Tuesday, November 16, 2010

"Uncle Joe" Cannon, Speaker of the House

These days, watching Nancy Pelosi and her bloodied, defeated Democrats in the US Congress prepare to surrender power to presumptive Speaker John Boehner and his new Republican majority, I can't help but think of Joseph G. Cannon.

Joe Cannon (R-Illinois) -- everyone called him "Uncle Joe" -- presided as Speaker from 1903 to 1911, the height of Theodore Roosevelt’s era. When he left Congress in March 1923, he had served almost fifty years and been elected twenty-two times, a record back then. Time Magazine that month put his face on the cover of its first-ever edition. Tall, lanky, and outgoing, always a cigar in his teeth, quick with an off-color joke, a back-slapping poker player, Cannon received 58 votes for president of the United States at the 1908 Republican Convention and had his picture on two different brands of chewing tobacco. Above is a newspaper sketch of him from his glory days.

In most history books, Cannon is cast usually as villain, the arch-conservative on Capitol Hill who routinely blocked TR’s progressive ideas, “the vulgar old man who rules the National house” by one Chicago newspaper.

But Joe Cannon, the most autocratic leader ever to assume a chokehold over the National Legislature, also has the distinction of being the only House Speaker ever to be overthrown by his own members in open revolt, to his face, in public session. It was a rare public rebuke, and a signature victory for the then-rising Progressive Movement. Their anti-Cannon revolt, launched in March 1910 and led by young Nebraska congressman and future senator George W. Norris, played out in full public view, an unprecedented spectacle on the floor of Congress, a three-day parliamentary seige during which Cannon had to filibuster from the Speaker's chair just to be heard. In the end, Norris and his Progressives succeeded in bringing down not just Cannon but also Republican President Willam Howard Taft and a generation of Washington oligarchs. (The snapshot below shows Cannon and Taft, in top hat, shortly before their respective defeats.)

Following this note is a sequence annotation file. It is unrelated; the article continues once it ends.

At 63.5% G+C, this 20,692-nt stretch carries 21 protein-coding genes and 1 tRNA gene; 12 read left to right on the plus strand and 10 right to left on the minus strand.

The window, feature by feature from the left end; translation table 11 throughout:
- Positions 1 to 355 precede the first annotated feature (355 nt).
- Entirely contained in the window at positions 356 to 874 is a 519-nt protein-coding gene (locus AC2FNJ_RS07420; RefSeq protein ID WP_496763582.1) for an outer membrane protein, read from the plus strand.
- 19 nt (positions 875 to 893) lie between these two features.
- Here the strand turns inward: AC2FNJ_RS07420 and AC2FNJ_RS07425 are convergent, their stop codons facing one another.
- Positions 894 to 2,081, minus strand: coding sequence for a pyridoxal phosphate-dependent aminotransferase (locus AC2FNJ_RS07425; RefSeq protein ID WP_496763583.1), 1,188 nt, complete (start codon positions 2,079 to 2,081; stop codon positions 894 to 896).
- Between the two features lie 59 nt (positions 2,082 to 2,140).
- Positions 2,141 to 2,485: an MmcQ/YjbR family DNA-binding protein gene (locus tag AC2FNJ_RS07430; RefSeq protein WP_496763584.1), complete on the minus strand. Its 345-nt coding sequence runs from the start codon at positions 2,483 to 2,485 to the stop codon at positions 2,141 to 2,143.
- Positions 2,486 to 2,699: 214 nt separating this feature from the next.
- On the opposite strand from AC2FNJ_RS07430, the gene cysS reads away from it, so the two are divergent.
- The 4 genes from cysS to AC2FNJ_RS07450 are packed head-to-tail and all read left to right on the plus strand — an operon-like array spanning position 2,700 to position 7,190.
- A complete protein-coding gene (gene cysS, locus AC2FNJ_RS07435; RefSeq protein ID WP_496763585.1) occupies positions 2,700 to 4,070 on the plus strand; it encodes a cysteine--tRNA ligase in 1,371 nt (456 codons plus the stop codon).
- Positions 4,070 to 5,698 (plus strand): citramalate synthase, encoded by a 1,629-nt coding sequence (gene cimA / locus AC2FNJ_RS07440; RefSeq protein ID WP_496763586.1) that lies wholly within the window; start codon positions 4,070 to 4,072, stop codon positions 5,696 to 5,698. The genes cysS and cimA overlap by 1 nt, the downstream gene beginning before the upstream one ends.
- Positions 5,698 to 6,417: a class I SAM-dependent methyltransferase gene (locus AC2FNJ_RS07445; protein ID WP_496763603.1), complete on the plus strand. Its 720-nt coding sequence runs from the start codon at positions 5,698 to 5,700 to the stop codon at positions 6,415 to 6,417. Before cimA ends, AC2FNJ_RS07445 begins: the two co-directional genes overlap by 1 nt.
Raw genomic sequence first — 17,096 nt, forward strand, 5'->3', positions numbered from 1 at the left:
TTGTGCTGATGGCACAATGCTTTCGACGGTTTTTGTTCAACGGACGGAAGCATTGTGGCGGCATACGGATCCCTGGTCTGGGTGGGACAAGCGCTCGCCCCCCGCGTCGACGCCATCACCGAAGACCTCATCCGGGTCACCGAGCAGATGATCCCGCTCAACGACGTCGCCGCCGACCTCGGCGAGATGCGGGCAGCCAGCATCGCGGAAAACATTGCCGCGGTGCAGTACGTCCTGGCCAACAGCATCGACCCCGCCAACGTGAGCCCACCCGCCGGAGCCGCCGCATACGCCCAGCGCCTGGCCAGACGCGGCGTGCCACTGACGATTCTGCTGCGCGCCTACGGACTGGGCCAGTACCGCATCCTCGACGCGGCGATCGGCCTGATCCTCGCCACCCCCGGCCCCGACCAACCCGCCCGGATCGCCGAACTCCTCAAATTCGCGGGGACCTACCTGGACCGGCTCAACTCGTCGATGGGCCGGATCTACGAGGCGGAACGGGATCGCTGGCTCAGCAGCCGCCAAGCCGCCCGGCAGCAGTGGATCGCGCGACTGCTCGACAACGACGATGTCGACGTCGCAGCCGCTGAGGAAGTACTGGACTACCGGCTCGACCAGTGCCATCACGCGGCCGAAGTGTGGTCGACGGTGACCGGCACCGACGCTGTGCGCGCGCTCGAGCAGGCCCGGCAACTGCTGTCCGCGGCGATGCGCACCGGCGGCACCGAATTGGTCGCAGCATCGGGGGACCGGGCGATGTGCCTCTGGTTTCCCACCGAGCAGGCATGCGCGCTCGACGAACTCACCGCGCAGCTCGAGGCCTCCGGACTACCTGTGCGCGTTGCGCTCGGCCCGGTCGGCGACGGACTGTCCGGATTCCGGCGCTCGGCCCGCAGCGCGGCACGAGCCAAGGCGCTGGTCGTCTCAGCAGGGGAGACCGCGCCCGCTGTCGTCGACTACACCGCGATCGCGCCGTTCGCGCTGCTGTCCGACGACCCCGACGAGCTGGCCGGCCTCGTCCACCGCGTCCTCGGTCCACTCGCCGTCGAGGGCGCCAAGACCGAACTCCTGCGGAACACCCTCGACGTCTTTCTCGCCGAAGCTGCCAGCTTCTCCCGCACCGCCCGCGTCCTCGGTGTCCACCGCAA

The lesson for Nancy Pelosi and company, however, is not in Cannon's defeat, but in his comeback. Joe Cannon was 74 years old at the time he was outsted from the Speaker's chair in 1910. But rather then stewing in bitterness or self-doubt, he jumped right back into action. Cannon's Illinois neighbors voted him back into Congress in 1914 where Cannon quickly rebuilt his friendships and reputation. He reinvented himself as elder statesman. And when time came for Congress to put names on its three House Office Buildings in Washington, D.C., they picked Cannon's immediately.

So don't fret, Democrats. Yes, there are second acts in American life, thanks in part to Uncle Joe. The pendulum will swing back. There will be another day.

Click here for a few more cartoons and images of Uncle Joe. 


Unknown said...

What a great site, Ken. I didn't know it existed.

Anonymous said...

I recently found out that I'm related to "Uncle Joe" Cannon. My great grandmother, Esta Mae Cannon, was Joe Cannon's great niece. I love reading about him and his "colorful" personality. It explains a lot of family history. :-)